But despite my love of the very high heel, I am daunted at the sight of them. They are just so big. At 15.5 cm, they are essentially a gargantuan Mary Jane — the style worn by Alice in Wonderland when she falls down the rabbit hole and eats the cake that makes her grow to an enormous size.
Teetering along a red carpet is one thing — but is the Tan-Go trend remotely plausible in the real world? I decided to find out. Once I’ve struggled into them, I feel as though I’ve been magically stretched to supermodel proportions . . . at least until I try to walk.
Years of practice have made me feel pretty assured when it comes to running for the proverbial bus in heels, but the Tan-Go is different.
Bit frivolous, undeniably sexy, but also unsubtle and determined — heels are the perfect footwear in which to stride towards the future with confidence. Pictured: Lisa Hilton, left, and Dua Lipa, right
Ashley Park attends the Grand Reveal Weekend for Atlantis The Royal in Dubai
The block heel forces my body forward, while the weight restricts my gait, producing a hoofy clomp rather than a sexy swagger.
The sole has almost no padding and the leather is so stiff that after a few minutes I can no longer feel my toes. The ankle strap is also incredibly flimsy, considering how much shoe it has to support.
Nevertheless, I admit they look kind of fabulous, and after an experimental totter around the studio, I’m ready to be convinced. Out on the street, I realise there is no way mere civilians can wear them. The Tan-Go feels like a death trap. Every step I take across an uneven paving stone brings me one step closer to a broken ankle.
Experts have warned that the shoe’s extreme shape puts wearers at risk of the ‘ballet break’ — a stress fracture caused by the foot sliding sideways off the inflexible sole. Anything speedier than a saunter is impossible, and I find myself collapsing onto bollards, railings and the occasional pedestrian before I’ve gone even 50 metres down the street.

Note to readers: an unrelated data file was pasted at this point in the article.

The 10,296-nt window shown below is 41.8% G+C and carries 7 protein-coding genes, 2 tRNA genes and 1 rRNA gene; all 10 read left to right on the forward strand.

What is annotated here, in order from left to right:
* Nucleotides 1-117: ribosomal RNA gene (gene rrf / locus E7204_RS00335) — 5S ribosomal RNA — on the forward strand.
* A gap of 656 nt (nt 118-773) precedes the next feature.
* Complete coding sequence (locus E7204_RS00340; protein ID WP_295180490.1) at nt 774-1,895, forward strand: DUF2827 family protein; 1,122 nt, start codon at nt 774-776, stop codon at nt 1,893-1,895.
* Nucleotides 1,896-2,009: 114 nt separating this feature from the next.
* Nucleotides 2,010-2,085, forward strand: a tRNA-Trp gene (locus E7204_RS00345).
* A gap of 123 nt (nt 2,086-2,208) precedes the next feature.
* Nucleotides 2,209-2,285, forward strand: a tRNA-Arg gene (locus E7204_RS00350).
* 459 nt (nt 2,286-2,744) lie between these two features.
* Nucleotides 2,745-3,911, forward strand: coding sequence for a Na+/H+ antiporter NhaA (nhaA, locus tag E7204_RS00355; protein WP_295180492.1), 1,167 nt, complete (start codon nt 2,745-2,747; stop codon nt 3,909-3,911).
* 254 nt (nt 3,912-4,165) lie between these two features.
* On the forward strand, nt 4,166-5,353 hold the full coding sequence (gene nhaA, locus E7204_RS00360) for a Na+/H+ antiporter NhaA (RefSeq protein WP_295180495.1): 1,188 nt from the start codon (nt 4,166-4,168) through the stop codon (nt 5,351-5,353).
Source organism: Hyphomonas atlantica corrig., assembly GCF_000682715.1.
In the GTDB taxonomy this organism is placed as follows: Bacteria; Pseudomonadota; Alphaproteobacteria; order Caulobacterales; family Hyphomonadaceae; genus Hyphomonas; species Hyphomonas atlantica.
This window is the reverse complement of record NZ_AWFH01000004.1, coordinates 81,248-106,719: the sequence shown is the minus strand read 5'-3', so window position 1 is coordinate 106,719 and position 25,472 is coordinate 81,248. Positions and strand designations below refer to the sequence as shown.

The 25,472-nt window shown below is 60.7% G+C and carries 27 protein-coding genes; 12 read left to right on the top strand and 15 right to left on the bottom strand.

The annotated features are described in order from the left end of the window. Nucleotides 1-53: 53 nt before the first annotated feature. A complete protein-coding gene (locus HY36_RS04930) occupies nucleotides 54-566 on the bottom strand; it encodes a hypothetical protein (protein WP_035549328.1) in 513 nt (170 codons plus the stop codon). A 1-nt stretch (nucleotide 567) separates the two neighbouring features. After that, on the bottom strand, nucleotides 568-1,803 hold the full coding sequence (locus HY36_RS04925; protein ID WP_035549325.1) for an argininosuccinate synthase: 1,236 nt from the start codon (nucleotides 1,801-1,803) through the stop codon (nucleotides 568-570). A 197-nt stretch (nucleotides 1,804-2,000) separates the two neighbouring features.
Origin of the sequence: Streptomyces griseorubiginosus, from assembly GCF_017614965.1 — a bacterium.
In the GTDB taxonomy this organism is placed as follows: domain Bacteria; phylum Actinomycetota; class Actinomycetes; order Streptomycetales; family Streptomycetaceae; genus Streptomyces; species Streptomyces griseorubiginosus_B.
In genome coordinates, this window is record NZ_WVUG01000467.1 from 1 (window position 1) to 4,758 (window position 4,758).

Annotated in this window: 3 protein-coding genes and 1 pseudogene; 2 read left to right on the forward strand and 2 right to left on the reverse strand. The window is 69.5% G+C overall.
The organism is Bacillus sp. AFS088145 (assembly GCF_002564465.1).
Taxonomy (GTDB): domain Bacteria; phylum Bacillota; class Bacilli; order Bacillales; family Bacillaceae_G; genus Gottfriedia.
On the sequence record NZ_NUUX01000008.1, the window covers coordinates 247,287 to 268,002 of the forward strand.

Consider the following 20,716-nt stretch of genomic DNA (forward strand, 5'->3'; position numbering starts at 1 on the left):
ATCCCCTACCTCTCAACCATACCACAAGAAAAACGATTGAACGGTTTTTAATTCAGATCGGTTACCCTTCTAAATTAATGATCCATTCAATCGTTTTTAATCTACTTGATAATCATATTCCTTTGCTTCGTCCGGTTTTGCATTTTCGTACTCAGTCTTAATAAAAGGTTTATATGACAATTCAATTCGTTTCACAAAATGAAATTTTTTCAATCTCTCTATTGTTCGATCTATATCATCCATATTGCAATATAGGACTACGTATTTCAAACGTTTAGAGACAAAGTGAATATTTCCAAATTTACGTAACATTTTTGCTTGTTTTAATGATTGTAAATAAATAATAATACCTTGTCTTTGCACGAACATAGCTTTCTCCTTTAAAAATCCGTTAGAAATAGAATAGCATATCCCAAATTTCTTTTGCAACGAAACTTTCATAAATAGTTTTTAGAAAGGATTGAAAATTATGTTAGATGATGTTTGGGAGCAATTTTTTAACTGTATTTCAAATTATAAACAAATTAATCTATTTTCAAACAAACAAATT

The Tan-Go may work as the ultimate ‘car to bar’ shoe, although I’d approach the bar part with caution. Perhaps my attempt at Dry January might have lasted longer than a day if I owned a pair — a single cocktail in them could prove lethal. As for dancing . . . forget it.
Given the choice between being dowdy or being ridiculous, I would always choose the latter, but the Tan-Go also feel oddly frumpy. Yes, the added height is empowering, but the shape is clumsy rather than elegant. Wearing them makes me feel childish, like a little girl clip-clopping around in her mother’s heels, rather than a polished and sophisticated woman.
The Tan-Go also negates whatever outfit you put them with — they’re such attention-grabbers. They’re fashionable, but I’m not sure I’d want to wear a pair of shoes that risked turning me into a literal fashion victim.
Heels may be one of the most transformative tricks at a woman’s disposal, yet all I could think about while wearing them was plaster casts and crutches.
Unless grabbing headlines is the plan, I’d give the Tan-Go a miss. Fabulous they may be, but they’re really not much fun.